All the venom hurled at the 1980s generation during the last decade may be nothing more than a bad case of sour grapes.
Children born during that decade were the first generation in memory to enjoy a prosperous and peaceful China. And the nation’s family planning policy ensured that the little emperors and empresses were able to revel in it.
The 1980s brought a lot of new things: martial arts fiction, comic books, Hong Kong pop, Japanese cartoons and almost every snack imaginable.
For foreigners looking to capture a bit of Chinese childhood or locals looking for nostalgia, we’ve rounded up some of the most beloved snacks of the 1980s that are still on the market.
Tata Chewing Gum
Tata chewing gum comes in seven flavors and is super soft. It was one of the popular gums of the 1980s, and kids often competed in bubble blowing matches after class. Popped bubbles would usually end up stuck all over your face.
Back in the day, four pieces of Tata gum cost about 1 yuan.
As time went on, Tata introduced a new tape-like gum that could be cut to different lengths by children. Gums with jelly on the surface were also popular.
Tata gum can still be found in the bulk candy section of most local supermarkets.
Xiajin Milk is back on supermarket shelves after disappearing for nearly a decade.
The popular milk comes in red and blue bottles. The red is sweetened while the blue is plain milk.
The milk is produced in a Hui majority area of the Ningxia-Hui Autonomous Region.
Without a doubt, this is the snack that defined the 1980s. Anyone alive during the decade can remember the TV advertisements for Xiaohuanxiong with the singing and dancing raccoon.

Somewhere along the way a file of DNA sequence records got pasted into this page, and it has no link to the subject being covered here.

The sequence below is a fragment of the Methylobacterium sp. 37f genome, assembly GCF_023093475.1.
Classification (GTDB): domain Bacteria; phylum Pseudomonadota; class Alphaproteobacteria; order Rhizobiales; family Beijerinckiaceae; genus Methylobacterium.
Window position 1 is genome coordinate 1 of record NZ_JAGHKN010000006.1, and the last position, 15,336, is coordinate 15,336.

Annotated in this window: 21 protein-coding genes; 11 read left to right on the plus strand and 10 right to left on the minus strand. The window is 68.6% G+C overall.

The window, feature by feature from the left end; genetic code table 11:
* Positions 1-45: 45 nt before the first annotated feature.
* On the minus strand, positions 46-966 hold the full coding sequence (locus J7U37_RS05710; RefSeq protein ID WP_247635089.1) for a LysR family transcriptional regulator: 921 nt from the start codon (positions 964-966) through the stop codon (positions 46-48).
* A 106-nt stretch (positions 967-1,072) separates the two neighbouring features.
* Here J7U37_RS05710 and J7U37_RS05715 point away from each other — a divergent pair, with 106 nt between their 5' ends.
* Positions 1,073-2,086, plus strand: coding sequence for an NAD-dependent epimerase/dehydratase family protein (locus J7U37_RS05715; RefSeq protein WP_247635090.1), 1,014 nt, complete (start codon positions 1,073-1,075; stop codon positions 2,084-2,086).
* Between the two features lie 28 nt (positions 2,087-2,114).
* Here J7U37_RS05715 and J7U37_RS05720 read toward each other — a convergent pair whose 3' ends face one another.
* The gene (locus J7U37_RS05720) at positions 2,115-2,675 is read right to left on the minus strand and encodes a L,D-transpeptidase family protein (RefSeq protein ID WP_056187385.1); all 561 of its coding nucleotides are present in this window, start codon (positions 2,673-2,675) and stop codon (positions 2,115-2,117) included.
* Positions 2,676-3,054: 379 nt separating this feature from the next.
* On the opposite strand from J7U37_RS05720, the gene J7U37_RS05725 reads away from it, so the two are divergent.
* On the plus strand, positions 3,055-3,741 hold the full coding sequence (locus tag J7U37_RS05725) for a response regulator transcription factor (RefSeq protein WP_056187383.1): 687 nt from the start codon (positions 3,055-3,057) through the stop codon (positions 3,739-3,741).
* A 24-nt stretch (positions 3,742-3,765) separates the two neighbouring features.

The noodles come with different seasoning packets. The most popular flavors are barbecue and spicy crab.
Kids liked to crush the whole bag of noodles, add the seasoning powder and shake it up. The result is a thousands of noodle fragments coated in flavor.
Instead of cola and coffee, parents of the 1980s preferred suanmeitang, Beijing’s popular plum juice.
But buying bottles can get expensive. A better option is suanmei powder: think of it as Chinese Kool-Aid.
The drink is highly refreshing during the hot summer months and kids love its sweet and sour taste. The powder includes osmanthus, licorice, hawthorns and rock sugar: all healthy ingredients. Well, maybe not the rock sugar.
Parents would often make a big jar to keep in the refrigerator throughout the summer.
Rice chips are made from the burned rice that sticks to the bottom of the pot. They smell good and are very crunchy.
The snack protects the stomach and aids digestion. Eventually, the crust was made on purpose and bagged and sold in supermarkets.
Sunrise Rice Chips are the most common and popular brand. The baked chips are made of crunchy rice, millet and corn and pea flour.